Christmas is a little harder. It seems like we have tried to do so many things to focus on the Savior that we over it. Here is some of the things we have done - this year we will do a few of them rather than all.
1. We celebrate Hanukah, Christian style. We use it as a count down to Christmas, but still teach our kids about the meaning behind it. We have a menorah that we light each night, we play draedle (sp?), and have gelt (chocolate coins).
2. We do the 12 days of Christmas with a nativity set and a poem for each figure. Ending with giving Jesus on Christmas Eve. This is a good little missionary tool. I would make sure that I read the poem with the kids before delivery the next time we do this.
3. Santa only fills stockings at our house. The kids know that Santa understands that at our house we remember Jesus at Christmas, so Santa does stockings and that's it. We never say, "Santa is watching" like some of my friends because frankly that is creepy to me, not to mention a lie.
Like the EB, my husband and I don't talk about Santa.
4. We wrap an empty box that we put in a prominent place. It is our families gift to Jesus - a happy and loving family. Any time we argue, we remind each other of the gift and it helps. We still have this gift wrapped on our shelf from last Christmas and refer to it - it helps us keep Christmas all year long.
5. We sing a Christmas song and tell a Christmas story with scripture every night in December.
6. We keep it small. We do one special item that they really will love (still under $30), books, and games for the family, and clothes they need. To compensate for the urge to buy when the deals are good, we have a BIG Family Birthday, aka our anniversary, where we eat cake and ice cream and have big presents. Our family birthday is more looked forward to for presents than Christmas. And my husband and I still go out together, just on a more convenient night.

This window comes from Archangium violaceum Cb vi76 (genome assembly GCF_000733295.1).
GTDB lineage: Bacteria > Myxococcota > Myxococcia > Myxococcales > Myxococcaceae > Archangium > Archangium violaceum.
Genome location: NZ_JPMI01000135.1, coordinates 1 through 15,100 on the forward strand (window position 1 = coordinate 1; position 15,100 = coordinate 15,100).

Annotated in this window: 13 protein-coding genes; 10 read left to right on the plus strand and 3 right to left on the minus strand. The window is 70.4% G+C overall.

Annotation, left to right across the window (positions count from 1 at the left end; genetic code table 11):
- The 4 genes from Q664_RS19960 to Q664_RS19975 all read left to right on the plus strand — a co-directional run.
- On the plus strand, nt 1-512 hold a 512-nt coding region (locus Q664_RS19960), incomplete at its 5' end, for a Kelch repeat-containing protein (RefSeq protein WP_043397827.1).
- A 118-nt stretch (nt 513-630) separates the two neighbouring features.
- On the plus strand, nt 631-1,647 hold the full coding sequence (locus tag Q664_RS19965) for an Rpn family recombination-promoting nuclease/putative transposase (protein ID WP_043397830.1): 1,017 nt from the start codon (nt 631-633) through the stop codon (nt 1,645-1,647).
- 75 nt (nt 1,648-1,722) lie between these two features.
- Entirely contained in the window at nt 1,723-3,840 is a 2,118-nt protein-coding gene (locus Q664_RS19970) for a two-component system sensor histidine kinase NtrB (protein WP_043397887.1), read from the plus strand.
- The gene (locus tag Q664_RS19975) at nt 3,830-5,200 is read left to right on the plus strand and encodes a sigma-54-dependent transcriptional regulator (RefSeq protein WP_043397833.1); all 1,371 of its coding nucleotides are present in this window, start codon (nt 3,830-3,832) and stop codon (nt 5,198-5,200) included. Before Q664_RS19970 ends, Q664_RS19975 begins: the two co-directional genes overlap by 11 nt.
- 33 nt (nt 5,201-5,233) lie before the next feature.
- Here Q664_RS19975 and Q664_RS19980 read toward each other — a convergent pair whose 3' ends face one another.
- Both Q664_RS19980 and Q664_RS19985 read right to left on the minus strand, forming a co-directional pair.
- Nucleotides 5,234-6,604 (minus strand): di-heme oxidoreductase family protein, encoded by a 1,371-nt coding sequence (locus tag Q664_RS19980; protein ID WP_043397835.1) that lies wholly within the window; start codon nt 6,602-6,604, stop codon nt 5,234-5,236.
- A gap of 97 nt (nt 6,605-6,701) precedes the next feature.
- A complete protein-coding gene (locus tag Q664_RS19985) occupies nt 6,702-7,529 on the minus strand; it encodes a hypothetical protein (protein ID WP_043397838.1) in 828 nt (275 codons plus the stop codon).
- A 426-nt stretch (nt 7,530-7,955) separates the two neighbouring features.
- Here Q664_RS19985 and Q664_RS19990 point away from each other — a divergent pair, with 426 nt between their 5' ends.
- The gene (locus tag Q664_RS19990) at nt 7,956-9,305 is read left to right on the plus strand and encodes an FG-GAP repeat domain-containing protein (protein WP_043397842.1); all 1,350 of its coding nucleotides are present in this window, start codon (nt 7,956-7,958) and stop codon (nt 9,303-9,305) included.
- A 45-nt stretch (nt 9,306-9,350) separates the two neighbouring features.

7. We do Salvation Army boxes and let the kids pick the stuff off the shelf and put it in the cart and we discuss why and where it's going during the shopping.
8. We have given Christmas to a family in need who had children the same ages and our children so they can help pick. That has it's pros and cons.
9. We have our shopping done my Dec. 1 so it's easier to not focus on the gifts (or the stress).

Ok way too much, sorry.

Smullin Family said...

For Easter, our family does a "Jerusalem Dinner". We eat things like they would have eaten in Jesus' day; figs,dried apricots,nuts, seeds, goat cheese,fish (tuna for us),unleavened bread (pitas), bitter herbs (salad greens),hard boiled eggs, grape juice,etc. We sit on the floor and eat around one community bowl.
We also do the "Easter in an Egg". 12 plastic eggs. Read a scripture and open egg. Eggs contain things from the scripture; red cloth, white cloth, sacrament cup, dice, 3 dimes, etc.
There is an awesome book with many more Easter ideas, but I can't remember the name right now. Something like "A Christ Centered Easter" by Joel and ___ Hales??? Sorry. Hopefully that's enough information to find it. It's great.